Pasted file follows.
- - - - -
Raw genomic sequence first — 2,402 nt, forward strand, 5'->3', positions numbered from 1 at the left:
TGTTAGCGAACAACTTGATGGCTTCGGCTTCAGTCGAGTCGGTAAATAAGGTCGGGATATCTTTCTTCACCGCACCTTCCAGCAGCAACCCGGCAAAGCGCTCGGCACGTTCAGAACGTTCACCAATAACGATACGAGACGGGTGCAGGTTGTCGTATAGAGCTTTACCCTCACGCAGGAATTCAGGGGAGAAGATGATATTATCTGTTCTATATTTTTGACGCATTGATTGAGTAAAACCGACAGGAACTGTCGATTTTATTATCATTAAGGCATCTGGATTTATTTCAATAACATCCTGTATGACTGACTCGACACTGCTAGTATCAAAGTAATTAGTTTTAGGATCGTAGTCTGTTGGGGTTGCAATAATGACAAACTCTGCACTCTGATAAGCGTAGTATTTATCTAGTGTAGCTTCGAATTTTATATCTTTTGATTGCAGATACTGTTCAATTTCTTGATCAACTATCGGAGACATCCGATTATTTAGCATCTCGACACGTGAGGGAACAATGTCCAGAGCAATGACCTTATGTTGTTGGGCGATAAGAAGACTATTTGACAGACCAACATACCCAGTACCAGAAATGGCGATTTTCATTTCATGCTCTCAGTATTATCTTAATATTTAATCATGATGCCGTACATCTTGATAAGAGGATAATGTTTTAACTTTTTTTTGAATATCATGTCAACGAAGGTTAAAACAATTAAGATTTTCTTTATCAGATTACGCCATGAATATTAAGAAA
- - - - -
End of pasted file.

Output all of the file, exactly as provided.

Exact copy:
Raw genomic sequence first — 2,402 nt, forward strand, 5'->3', positions numbered from 1 at the left:
TGTTAGCGAACAACTTGATGGCTTCGGCTTCAGTCGAGTCGGTAAATAAGGTCGGGATATCTTTCTTCACCGCACCTTCCAGCAGCAACCCGGCAAAGCGCTCGGCACGTTCAGAACGTTCACCAATAACGATACGAGACGGGTGCAGGTTGTCGTATAGAGCTTTACCCTCACGCAGGAATTCAGGGGAGAAGATGATATTATCTGTTCTATATTTTTGACGCATTGATTGAGTAAAACCGACAGGAACTGTCGATTTTATTATCATTAAGGCATCTGGATTTATTTCAATAACATCCTGTATGACTGACTCGACACTGCTAGTATCAAAGTAATTAGTTTTAGGATCGTAGTCTGTTGGGGTTGCAATAATGACAAACTCTGCACTCTGATAAGCGTAGTATTTATCTAGTGTAGCTTCGAATTTTATATCTTTTGATTGCAGATACTGTTCAATTTCTTGATCAACTATCGGAGACATCCGATTATTTAGCATCTCGACACGTGAGGGAACAATGTCCAGAGCAATGACCTTATGTTGTTGGGCGATAAGAAGACTATTTGACAGACCAACATACCCAGTACCAGAAATGGCGATTTTCATTTCATGCTCTCAGTATTATCTTAATATTTAATCATGATGCCGTACATCTTGATAAGAGGATAATGTTTTAACTTTTTTTTGAATATCATGTCAACGAAGGTTAAAACAATTAAGATTTTCTTTATCAGATTACGCCATGAATATTAAGAAA